Third-year PhD student awarded Mercedes T. Richards & Jane St. Amour Award in Engineering

Third-year PhD student Maryam Keyvanara, from the Department of Electrical Engineering & Computer Science, is the first student to win the Mercedes T. Richards & Jane St. Amour Award in Engineering.

photo of Maryam Keyvanara

Maryam Keyvanara

This new award, one of only a few at York University specifically for international students, was established to support research and related scholarly activities. The award benefits full-time international students enrolled in a PhD or Master’s program at the Lassonde School of Engineering who demonstrate academic excellence and financial need, with preference given to those who demonstrate community involvement and leadership.

The award commemorates the life and work of Mercedes Tharam Richards (MSc ’79) and was established by her husband, Donald Richards, and their daughters, Chandra and Suzanne.

“International graduate student awards are a critical motivator in attracting the world’s best and brightest to our school,” said Jane Goodyer, dean of the Lassonde School of Engineering. “We recognize the financial burden studying abroad can cause and generous donations like this one are important in limiting the barriers for international students.”

The start of a lifelong friendship

Raised in the suburbs of Kingston, Jamaica, Richards’ fascination with star gazing led her on the path to becoming an astrophysicist, studying abroad in various North American cities. Her journey saw her complete an MSc in space science at York University before going on to earn a PhD at the University of Toronto. She worked in several American universities, finishing her career at Penn State University after joining Penn State’s Department of Astronomy & Astrophysics in 2002.

photo of Mercedes Richards

Mercedes T. Richards

Richards worked extensively in the fields of computational astrophysics, stellar astrophysics, exoplanets and the physical dynamics of interacting binary star systems. She was especially well known for her pioneering work in the tomography of binary star systems, including Algol and RS Canum Venaticorum systems. She was the first astrophysicist to apply novel distance correlation statistical methods to large astronomical databases.

In addition to her trailblazing work in the field, she is remembered for her genuine, soft-spoken kindness.

Jane St. Amour (BFA ’81, BEd ’81) and Richards were roommates in Vanier College residence at York University from September 1977 to April 1978. Richards had been unsure about accepting a double room after arriving to Toronto from Jamaica. St. Amour recalls the early days with Richards as she learned more about her amiable and orderly roommate.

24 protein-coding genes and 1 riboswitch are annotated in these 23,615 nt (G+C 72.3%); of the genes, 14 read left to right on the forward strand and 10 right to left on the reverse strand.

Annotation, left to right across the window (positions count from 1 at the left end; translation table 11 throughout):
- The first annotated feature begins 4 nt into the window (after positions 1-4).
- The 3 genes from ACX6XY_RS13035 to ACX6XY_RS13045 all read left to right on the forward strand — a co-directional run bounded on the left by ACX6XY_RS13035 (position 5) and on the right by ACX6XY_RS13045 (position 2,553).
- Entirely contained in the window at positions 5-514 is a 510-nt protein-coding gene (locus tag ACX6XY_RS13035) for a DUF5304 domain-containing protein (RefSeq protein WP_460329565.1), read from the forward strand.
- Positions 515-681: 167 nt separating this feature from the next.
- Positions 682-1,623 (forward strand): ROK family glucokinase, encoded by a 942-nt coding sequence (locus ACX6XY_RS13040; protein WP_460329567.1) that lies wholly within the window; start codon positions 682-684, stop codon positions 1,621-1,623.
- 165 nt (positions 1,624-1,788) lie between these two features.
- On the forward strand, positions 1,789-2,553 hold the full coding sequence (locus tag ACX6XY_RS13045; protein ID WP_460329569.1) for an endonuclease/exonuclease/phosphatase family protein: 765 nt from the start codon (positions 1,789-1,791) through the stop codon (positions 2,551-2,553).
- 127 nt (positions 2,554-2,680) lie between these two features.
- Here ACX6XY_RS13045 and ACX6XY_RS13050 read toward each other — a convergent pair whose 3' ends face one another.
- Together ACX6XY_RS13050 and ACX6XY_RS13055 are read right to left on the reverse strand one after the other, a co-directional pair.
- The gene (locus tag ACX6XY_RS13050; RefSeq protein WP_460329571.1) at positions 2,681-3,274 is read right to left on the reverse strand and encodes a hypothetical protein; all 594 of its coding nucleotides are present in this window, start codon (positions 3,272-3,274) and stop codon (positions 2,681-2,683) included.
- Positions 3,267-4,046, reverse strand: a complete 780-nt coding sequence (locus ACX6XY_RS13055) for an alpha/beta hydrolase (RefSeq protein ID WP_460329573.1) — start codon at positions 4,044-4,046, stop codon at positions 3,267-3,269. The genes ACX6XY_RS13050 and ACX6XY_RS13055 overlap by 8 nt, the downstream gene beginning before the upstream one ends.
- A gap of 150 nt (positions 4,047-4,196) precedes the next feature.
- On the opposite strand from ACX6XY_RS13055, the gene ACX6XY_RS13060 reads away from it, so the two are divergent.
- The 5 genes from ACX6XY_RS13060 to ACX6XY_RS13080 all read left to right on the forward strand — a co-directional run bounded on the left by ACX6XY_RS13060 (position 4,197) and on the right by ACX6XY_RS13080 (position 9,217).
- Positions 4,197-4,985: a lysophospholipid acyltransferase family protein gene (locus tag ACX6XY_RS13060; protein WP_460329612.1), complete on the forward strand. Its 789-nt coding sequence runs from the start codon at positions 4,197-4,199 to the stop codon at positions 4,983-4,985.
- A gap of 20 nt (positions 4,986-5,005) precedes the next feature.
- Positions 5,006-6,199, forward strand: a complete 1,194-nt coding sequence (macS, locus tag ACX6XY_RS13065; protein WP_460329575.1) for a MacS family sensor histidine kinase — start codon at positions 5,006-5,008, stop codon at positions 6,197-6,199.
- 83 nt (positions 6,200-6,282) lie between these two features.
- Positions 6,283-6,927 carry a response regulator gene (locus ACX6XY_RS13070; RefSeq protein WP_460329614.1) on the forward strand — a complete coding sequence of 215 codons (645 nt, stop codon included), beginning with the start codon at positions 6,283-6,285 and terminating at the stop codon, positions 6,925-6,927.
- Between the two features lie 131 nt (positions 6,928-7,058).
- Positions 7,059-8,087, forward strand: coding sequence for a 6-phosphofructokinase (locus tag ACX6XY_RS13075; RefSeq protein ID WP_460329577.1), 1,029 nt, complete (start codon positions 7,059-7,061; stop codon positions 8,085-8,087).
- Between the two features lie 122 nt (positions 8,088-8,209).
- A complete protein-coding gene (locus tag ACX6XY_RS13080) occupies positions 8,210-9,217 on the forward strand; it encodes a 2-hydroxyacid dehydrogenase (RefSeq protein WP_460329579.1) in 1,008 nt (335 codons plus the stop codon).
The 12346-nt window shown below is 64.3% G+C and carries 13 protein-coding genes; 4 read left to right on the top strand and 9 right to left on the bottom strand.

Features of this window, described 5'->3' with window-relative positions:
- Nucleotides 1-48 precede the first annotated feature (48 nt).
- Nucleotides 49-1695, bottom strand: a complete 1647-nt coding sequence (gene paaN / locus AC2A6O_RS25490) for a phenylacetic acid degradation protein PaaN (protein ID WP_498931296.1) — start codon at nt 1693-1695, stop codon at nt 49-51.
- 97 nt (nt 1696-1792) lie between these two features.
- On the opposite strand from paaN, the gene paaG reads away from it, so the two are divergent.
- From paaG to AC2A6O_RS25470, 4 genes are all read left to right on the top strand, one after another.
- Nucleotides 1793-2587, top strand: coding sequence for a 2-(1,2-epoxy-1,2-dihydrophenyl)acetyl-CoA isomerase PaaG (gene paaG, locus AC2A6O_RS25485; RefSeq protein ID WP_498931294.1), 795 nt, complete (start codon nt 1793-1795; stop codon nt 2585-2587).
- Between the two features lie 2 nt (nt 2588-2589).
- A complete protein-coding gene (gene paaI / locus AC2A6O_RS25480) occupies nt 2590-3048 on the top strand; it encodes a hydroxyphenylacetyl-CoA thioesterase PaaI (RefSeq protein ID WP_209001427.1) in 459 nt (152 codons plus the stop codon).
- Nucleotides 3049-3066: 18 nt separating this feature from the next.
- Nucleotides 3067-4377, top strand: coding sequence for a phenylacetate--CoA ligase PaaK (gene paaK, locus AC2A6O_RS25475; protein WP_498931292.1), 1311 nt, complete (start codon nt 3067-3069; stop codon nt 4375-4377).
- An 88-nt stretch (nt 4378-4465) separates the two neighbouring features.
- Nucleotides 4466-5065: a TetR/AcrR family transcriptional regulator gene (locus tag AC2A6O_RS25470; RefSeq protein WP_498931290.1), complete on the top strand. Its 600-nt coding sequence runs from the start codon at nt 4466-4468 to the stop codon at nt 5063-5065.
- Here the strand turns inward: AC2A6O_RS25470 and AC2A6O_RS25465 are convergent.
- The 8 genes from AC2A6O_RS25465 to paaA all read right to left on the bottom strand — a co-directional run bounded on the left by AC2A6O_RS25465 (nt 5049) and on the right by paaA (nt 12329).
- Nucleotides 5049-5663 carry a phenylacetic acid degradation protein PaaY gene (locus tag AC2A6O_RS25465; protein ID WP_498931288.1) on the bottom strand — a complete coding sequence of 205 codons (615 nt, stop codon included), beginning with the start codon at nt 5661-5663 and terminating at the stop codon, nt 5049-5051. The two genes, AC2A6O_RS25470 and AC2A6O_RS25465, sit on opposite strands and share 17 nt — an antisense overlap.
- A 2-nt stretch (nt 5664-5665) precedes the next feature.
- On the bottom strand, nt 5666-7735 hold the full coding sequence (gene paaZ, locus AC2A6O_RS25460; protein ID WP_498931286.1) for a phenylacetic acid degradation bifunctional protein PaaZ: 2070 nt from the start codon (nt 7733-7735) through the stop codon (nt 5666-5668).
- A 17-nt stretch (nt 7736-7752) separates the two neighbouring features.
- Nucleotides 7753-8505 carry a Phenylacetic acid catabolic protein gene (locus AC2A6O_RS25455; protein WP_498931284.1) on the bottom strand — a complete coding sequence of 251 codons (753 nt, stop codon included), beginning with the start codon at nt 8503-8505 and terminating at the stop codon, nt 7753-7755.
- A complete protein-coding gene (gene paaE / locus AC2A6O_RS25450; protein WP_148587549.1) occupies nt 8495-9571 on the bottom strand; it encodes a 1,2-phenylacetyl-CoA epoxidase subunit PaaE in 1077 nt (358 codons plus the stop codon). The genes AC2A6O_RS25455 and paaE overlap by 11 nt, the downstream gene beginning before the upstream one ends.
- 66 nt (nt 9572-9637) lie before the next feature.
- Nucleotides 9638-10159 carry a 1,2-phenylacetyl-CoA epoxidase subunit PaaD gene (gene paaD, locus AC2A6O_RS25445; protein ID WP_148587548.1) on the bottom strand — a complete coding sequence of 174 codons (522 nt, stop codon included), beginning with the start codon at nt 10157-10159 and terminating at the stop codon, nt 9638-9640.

“It became clear to me that Mercedes was terribly homesick for Jamaica. I decided to ask questions about the island, the plants, the animals, the food, the music, the people and her family. Our talking went well past midnight, in the dark as we lay in our single beds,” said St. Amour. “Mercedes told me about the night sky and the awe-inspiring stars that led her to study astrophysics. Joy was in her voice as she declared that outer space was magnificent.”

The next day, on St. Amour’s desk was a little note that said, “Thank You, Jane, from Your Friend Mercedes.”

“Gratitude,” St. Amour said. “Being thankful for and being ready to return kindness was central to who Mercedes was.” The pair went on to become lifelong friends.

More about Maryam Keyvanara

No stranger to leaving familiar terrain and loved ones behind, Keyvanara moved from Iran, and is currently in her third year of PhD studies in computer science under the supervision of Professor Robert Allison. Her research focus is vision, working in the Centre for Vision Research at York University. Her interests include eye tracking in virtual reality, gaze-contingent displays, eye movement analysis and visual perception. She is currently working on perceptual concepts of human vision such as saccadic suppression, change blindness and foveated rendering and their applications in virtual reality.

This award provides Keyvanara the opportunity to pursue her ideas and focus on her research plans, while also motivating her to undertake new research.

“Studying away from home can be difficult, but it is a wonderful experience,” said Keyvanara. “One of the great things about Lassonde is that it attracts many other international students. All this makes me feel more relaxed and welcomed and creates a great sense of community for me.”

For more information on the award and how to apply, visit the Faculty of Graduate Studies website.

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